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An Instinct for Kindness
Published on Sunday, 21 August 2011

5 stars (Critic's Choice)

Pleasance Dome (venue website)
3-9, 11-16, 18-29 Aug, 4:10pm-5:20pm
Reviewed by Alice de Cent

 Recommended for age 14+ only.

Last year Chris Larner accompanied his ex-wife and lifelong friend, Allyson, to the Dignitas Clinic in Switzerland, where she ended her decades-long battle with Multiple Sclerosis. In An Instinct For Kindness he tells the story of her life and death.

Taking no overt political stance on the issue of assisted suicide that surrounds Allyson’s decision to end her life, the play is fundamentally a human story. With a respectful lack of sentimentality, Larner’s script does not shy away from any of the clinical and possibly discomforting details, remaining unwaveringly honest throughout.

With a cleverly snaking structure, the play is compelling to the end. Using nothing but a chair for a prop, Larner portrays all the characters of the story – including the inimitable Allyson – with the simple precision of a consummate storyteller. Larner’s performance betrays a remarkable warmth and vitality, and is an absorbing insight into the daily bureaucratic frustrations of the process, as well as a testament to the strength and good humour people can show in the face of extraordinary situations.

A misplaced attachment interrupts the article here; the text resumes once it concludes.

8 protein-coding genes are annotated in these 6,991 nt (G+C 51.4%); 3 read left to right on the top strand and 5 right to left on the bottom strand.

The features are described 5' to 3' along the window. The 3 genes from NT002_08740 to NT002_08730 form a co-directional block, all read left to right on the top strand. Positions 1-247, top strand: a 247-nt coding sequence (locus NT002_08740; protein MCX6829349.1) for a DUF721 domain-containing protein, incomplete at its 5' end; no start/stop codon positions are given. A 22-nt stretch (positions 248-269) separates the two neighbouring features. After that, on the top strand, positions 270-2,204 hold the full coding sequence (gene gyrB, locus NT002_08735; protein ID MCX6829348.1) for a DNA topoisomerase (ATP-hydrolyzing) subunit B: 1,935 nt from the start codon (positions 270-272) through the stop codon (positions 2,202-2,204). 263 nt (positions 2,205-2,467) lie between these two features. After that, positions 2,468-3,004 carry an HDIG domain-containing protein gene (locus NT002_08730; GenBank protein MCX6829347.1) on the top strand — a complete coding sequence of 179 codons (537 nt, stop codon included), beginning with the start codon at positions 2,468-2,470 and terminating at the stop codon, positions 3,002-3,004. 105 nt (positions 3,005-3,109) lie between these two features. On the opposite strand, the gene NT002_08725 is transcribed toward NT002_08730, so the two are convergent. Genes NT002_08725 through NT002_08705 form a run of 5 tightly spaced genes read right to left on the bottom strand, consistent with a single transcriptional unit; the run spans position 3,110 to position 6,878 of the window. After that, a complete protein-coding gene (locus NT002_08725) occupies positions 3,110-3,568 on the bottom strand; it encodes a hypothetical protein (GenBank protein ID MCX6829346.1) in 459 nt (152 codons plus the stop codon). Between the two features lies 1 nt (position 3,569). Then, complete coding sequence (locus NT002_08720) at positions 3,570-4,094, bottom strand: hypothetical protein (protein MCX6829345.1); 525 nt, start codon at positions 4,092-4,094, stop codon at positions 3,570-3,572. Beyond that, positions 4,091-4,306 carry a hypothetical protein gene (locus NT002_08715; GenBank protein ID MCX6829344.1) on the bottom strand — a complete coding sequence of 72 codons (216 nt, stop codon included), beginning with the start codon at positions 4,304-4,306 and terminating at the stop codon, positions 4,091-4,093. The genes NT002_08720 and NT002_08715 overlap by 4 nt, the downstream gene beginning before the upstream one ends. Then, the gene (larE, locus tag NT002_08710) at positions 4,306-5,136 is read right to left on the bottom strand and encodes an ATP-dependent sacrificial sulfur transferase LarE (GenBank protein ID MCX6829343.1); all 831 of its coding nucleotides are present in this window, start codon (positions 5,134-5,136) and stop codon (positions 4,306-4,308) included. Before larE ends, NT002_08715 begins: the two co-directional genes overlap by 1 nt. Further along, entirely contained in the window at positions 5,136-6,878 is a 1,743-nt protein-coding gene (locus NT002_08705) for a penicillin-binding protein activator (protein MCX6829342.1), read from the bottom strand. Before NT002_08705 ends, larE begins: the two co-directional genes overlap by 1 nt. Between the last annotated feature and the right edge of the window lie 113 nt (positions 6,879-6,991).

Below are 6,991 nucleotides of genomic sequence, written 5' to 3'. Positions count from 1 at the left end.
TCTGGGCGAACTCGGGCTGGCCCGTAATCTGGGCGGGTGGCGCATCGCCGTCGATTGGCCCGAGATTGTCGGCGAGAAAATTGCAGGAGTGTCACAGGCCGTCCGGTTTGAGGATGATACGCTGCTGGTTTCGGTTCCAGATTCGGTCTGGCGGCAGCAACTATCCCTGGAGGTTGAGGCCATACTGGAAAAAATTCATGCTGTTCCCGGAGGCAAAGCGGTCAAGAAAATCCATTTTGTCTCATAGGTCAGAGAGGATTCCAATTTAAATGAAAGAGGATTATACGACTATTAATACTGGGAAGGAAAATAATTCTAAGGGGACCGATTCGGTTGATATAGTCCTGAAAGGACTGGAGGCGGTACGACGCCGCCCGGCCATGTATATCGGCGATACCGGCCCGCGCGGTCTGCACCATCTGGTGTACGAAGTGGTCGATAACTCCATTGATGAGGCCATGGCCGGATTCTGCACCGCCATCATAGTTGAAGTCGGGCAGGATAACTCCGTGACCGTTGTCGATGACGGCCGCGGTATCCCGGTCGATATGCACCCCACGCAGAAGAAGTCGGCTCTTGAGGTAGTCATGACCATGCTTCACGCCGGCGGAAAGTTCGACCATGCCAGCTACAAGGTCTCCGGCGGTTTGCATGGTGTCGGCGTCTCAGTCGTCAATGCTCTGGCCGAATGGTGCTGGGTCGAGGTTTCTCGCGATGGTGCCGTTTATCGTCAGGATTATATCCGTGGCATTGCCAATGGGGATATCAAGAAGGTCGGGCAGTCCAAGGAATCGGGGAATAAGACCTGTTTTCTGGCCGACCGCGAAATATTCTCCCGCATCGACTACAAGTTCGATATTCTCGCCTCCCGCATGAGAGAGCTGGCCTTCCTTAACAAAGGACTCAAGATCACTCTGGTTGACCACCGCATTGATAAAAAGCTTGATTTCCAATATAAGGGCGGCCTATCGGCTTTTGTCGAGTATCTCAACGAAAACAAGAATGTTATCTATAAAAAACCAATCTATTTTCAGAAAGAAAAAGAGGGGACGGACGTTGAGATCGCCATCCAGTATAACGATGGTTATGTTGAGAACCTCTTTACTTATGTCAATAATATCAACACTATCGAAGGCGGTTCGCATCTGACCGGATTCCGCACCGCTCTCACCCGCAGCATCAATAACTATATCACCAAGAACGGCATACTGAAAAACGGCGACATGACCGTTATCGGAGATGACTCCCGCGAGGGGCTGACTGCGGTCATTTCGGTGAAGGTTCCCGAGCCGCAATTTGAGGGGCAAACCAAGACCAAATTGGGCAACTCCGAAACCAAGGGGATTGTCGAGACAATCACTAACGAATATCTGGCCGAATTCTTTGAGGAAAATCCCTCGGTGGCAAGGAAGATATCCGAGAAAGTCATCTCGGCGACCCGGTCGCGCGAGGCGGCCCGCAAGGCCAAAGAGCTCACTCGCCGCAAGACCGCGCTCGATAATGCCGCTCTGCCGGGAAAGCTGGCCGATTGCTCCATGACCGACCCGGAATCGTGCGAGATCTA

Hannah Eidinow’s excellent direction has created a crisp and affecting story that had moved much of the audience to tears by the end. Powerful because of its unflinching commitment to an authentic rendering of Allyson’s life and death, it is the show’s integrity that makes it so touching.

An Instinct For Kindness is a story of intense emotions, but Larner’s frankness and warmth never lets it stray from the truth of the matter, thoroughly engaging the audience and engendering a personal understanding of this very important story. 

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